Even when such opinion is manifestly wrong as it is in your illustration.

  4. harvey:
    Thank you for your polite reply to my comment. It is very unusual on this site, which seems to specialize in attracting comments only from bigoted morons (my apologies to the politically-correct morons and the intelligent bigots).

  5. Those not tuned to the Guardian way of thinking, in my experience, tend to be fairly well-adjusted and contented citizens.

    Not frothing-at-the-mouth with Jew-hatred care-in-the community types usually smelling of urine, cheap cider and worse.

  6. “…mad as [Gaddafi] may seem, his actions usually have some kind of logic, even if it’s a logic that others, not attuned to the Gaddafi way of thinking, fail to recognise.”

    Brian means that the Logic behind his actions is simple.
    when in trouble unite the people through their common hatred, and change the subject into conspirecy or about the evil Zionists.
    This works every time through out the Arab world and beyond.

    The rest of his logic relies on silencing opponants by attacking not only them but their family members.

    Again, seems very similar through out the Arab world.

    Last there is the use of the Arab street’s naive belief in myths.

    Add these together and you do have a logic behind his method.
    Unlike Brian, I wouldn’t use the word Logic here but rather the word pattern.

  7. EISEY,

    “THe revolution comes to Israel..”

    I think there is an error in the article you sent.
    The author stated it is a new Israel for Israelis.
    I think he meant Palestinians.
    Or Arabs as they were once called.

    Whether he meant it or not this will be the outcome should the NGO plans for “social justice” succeed.

    I for one believe that what was lost in war should be left alone, or at best compansated.

  8. YouAreStupidUnlikeEverybodyElse,

    The “revolution” described by the Hebrew-language Phakestinian paper of record is actually pretty much close to the status quo. A real revolution would be Israel no longer giving the capitulationist Marxist Left sanction to hold sway over her politics, and the Jews in post-1967 no longer called “settlers” but treated like those of Tel-Aviv. A real revolution would see the end of the multicultural “state of all its citizens” (a recipe for Lebanization) and the rise of the Jewish Republic (by the Jews, for the Jews).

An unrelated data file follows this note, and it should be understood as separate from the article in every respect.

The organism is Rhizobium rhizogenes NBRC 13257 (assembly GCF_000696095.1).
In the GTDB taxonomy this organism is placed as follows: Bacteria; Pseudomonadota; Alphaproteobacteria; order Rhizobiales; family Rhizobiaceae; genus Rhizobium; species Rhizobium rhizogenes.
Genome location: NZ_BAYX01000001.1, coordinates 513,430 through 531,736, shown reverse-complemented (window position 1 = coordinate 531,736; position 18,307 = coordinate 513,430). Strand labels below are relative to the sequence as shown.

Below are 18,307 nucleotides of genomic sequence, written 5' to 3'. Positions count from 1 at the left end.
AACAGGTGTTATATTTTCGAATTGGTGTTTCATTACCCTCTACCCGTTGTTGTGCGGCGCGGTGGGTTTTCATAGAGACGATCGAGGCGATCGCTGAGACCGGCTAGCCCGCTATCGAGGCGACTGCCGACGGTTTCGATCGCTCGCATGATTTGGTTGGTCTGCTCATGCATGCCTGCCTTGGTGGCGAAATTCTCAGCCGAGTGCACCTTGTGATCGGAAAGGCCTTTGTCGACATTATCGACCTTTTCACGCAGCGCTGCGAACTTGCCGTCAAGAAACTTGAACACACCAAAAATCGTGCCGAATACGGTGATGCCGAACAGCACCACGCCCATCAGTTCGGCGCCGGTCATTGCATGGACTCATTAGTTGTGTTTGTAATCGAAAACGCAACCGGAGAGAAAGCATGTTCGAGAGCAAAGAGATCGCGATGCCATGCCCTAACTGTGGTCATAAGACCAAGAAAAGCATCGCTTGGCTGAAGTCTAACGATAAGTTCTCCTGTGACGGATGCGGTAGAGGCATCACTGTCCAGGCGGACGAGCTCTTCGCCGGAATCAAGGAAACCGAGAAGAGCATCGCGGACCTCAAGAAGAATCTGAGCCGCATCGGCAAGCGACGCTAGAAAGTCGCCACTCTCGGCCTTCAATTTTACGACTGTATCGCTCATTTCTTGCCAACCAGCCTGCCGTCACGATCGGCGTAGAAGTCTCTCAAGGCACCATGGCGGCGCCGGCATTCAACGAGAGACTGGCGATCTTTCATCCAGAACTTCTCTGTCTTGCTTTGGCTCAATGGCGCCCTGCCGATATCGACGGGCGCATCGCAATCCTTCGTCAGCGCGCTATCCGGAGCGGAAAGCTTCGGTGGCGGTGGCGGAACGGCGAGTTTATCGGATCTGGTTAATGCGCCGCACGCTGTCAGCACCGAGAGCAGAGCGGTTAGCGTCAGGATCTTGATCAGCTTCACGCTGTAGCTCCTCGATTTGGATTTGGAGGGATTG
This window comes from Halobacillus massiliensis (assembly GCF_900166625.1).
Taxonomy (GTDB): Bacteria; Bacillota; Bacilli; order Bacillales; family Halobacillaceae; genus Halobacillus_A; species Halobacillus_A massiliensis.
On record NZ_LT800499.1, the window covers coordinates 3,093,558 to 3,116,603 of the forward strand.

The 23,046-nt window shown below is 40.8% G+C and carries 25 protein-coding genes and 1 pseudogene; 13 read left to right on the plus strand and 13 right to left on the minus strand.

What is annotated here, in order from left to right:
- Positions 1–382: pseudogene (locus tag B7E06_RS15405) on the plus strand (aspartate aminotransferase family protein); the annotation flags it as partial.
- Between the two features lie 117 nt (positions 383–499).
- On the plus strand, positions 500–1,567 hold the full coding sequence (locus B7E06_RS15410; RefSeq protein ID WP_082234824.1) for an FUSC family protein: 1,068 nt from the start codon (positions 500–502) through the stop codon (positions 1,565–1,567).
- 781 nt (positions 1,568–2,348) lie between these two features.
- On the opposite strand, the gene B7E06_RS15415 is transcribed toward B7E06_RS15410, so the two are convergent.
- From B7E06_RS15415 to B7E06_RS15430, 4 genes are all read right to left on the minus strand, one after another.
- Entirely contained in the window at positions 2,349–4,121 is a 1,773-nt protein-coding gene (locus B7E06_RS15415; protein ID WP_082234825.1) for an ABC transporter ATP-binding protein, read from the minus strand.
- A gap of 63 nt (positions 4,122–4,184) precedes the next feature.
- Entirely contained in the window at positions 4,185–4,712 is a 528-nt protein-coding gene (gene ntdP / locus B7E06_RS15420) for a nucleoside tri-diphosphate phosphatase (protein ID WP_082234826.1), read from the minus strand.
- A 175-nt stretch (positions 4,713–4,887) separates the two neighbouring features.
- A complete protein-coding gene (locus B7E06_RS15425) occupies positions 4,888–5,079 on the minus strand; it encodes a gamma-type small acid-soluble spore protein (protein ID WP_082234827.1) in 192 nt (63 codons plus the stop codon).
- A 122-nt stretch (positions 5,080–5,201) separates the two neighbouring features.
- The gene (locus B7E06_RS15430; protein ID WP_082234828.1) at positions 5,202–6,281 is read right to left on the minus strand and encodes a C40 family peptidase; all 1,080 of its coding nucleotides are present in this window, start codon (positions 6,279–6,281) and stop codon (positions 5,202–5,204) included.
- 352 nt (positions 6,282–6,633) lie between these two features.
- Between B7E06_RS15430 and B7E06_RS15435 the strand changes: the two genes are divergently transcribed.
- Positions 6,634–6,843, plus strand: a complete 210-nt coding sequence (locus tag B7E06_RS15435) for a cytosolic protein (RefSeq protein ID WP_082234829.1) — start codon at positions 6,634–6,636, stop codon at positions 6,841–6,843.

9. Ziontruth:

    “…and the Jews in post-1967 no longer called “settlers” but treated like those of Tel-Aviv.”

    So you believe the tax benefits and the IDF support should be withdrawn?

  10. ItsikDeWembley,

    “So you believe the tax benefits…”

    Evidence for this anti-“settler” talking point / smear?

    “…and the IDF support should be withdrawn?”

    No, just as IDF support shouldn’t be withdrawn from the inhabitants of Tel-Aviv. The IDF defends all Israeli Jews.

    All those who hold the Jews of the post-1967 territories to a different standard than those of the pre-1967 territories must be warned: What you say about the post-1967 territories, the worldwide anti-Zionist Leftist/Islamist alliance says about the pre-1967 territories just the same. That Jews shouldn’t be there, that they’re an obstacle to peace, et cetera ad nauseum.

  11. ZT,
    Sorry, but 2 points must be made.
    Tzahal is the defender of Israelis and not only Jews.
    Cities in Israel use the yasam and not the army unless in a state of war.
    I do not believe my fellow countrymen are different regardless of where they live.